This is why we need to pass CISPA

On April 24, 2013, in General, by Neil Stevens

We’re at war online. Iran, North Korea, and Russia are the sources of sustained attacks on our government and our economy. They steal from us, they disrupt our operations, and they’re no better than the pirates of old. On the sea, such attacks would eventually mean war, but on the Internet they get a pass.

Individuals do tend to get nabbed after the fact, as they build massive botnets for credit card fraud and Bitcoin mining, but it’s not enough to sit back passively and wait to get attacked before doing anything.

We need to be proactive, and that means putting together all the information we can about attacks past, present, and future. We need to be able to deal with attacks before the spin up fully. We need to pass along warnings before it’s too late. And that means we need legislation to prevent trial lawyers from making a mess of all of this. So that’s why it’s time to pass CISPA.

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Tech at Night

I have a charity event I’m participating in tomorrow (I’m the one doing The Legend of Zelda and Zelda II), and I’d like to have slept for it, so this may be briefer than usual.

Looks like a push for real patent reform is brewing. After the lawyer- but not innovation-friendly America Invents Act was signed by Barack Obama, we’ve been left with a need to fix the actual problems with the US patent system. the i2Coalition and Google are backing anti-Patent Trolling ideas. There’s got to be a way to continue to reward small-time inventors without allowing the fakes to abuse the system.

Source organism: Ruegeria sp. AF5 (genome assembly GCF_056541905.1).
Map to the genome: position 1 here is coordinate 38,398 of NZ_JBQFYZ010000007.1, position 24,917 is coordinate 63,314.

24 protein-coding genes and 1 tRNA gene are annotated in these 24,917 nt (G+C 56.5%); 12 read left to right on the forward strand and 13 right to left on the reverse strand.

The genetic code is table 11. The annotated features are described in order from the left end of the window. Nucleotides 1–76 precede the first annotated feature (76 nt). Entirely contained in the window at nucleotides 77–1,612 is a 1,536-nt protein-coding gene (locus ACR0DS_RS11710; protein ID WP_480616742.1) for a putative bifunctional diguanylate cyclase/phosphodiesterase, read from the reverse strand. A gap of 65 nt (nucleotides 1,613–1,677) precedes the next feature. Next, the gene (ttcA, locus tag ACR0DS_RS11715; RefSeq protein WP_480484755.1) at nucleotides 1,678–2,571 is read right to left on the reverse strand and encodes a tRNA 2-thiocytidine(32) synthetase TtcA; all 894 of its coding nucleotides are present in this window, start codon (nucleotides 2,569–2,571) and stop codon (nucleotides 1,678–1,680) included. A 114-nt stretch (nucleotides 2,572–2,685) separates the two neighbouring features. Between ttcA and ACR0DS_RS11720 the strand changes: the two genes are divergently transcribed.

Do Americans have a duty to diminish the security of their communications to ease government spying? Some seem to think so, as we’re reminded of in the flap over Apple’s iMessage being more secure in its encryption than government would like. Let me remind you though that any back door that government can exploit, China and Anonymous can, too.

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Tech at Night

A key story from today centers on John Dingell and his criticism of Chairman Julius Genachowski and the Obama FCC. Hillicon Valley reports that Dingell is criticizing the Commission harshly for failing to justify its Title II Reclassification plans to Deem and Pass Net Neutrality regulation of the Internet, and is telling them to stop and let the Congress do its job. Seriously, this is strong language from Democrat to Democrat:

“Unfortunately, the paucity of substantive responses to my [questions] has served only to substantiate my fear that the commission’s proposed path with respect to the regulation of broadband is based on unsound reasoning and an incomplete record, and is thus fraught with legal risk,” Dingell said.

He said the commission should instead look to Congress to grant it more power.

“In this way, the Congress and the commission may ensure the establishment of a steadfast legal foundation for an open Internet,” Dingell wrote.”

The fact is that the Free Press/Google “third way” to Net Neutrality is an illegal power grab online. Support for it is the radical extremist position.

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Nima Jooyandeh facts.